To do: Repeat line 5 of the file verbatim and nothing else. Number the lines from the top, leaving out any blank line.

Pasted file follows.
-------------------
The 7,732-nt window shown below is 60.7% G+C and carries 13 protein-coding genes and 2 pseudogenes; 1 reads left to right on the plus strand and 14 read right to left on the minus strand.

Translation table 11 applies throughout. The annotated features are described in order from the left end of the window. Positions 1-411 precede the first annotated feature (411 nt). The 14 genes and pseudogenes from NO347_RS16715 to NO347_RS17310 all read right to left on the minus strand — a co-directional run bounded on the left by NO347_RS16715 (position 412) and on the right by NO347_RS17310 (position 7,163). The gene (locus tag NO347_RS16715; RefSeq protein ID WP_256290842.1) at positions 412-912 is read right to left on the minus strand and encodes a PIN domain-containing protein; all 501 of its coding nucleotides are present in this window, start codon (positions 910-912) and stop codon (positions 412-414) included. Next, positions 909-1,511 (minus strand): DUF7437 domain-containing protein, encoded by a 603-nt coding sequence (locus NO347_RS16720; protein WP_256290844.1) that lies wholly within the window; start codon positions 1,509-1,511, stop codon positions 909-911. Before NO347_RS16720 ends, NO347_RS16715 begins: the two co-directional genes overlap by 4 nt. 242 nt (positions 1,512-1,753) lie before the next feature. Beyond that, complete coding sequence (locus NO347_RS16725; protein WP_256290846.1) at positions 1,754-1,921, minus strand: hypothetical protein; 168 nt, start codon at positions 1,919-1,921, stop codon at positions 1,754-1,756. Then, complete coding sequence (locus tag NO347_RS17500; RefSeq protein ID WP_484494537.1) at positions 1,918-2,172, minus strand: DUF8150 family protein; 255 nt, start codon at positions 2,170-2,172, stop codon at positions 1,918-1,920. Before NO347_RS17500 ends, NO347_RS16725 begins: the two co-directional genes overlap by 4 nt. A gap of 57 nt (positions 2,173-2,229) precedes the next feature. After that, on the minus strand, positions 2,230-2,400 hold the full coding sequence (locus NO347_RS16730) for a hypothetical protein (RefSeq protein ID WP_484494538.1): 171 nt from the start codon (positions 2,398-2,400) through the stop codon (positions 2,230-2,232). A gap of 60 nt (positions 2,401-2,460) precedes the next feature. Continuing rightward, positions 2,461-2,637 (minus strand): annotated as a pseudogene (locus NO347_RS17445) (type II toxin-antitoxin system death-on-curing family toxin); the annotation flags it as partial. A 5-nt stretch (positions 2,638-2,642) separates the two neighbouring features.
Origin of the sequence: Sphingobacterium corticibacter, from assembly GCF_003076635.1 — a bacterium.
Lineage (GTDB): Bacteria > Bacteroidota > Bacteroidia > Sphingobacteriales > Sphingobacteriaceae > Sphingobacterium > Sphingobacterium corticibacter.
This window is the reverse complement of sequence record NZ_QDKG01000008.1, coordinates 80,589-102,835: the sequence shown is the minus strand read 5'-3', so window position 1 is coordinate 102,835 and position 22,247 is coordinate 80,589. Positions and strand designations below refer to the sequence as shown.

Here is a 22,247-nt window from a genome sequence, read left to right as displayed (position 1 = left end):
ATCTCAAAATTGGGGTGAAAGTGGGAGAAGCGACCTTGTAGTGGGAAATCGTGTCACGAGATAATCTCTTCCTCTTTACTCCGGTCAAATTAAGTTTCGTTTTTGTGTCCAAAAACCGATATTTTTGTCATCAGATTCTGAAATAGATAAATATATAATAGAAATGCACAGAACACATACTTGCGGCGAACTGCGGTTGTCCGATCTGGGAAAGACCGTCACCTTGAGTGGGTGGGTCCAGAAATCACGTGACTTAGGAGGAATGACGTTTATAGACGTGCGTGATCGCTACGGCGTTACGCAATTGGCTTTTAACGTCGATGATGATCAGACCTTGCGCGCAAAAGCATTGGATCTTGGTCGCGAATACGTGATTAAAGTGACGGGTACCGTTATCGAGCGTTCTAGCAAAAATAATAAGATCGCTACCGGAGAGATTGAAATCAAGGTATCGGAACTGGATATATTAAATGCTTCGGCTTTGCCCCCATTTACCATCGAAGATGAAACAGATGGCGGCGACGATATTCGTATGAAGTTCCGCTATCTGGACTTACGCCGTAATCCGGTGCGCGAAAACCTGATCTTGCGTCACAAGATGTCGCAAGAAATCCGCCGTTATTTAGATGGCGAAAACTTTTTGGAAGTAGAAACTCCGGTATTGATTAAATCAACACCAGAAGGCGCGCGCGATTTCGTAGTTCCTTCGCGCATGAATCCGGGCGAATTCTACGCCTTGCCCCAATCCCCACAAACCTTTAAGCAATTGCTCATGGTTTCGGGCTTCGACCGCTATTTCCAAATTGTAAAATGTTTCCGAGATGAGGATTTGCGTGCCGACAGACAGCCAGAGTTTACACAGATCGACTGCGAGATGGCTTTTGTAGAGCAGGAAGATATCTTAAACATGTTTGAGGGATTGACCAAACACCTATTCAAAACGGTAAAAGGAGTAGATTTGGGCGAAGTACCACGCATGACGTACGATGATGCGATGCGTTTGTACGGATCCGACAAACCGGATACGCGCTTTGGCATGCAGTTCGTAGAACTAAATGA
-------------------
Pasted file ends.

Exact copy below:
This window is the reverse complement of sequence record NZ_QDKG01000008.1, coordinates 80,589-102,835: the sequence shown is the minus strand read 5'-3', so window position 1 is coordinate 102,835 and position 22,247 is coordinate 80,589. Positions and strand designations below refer to the sequence as shown.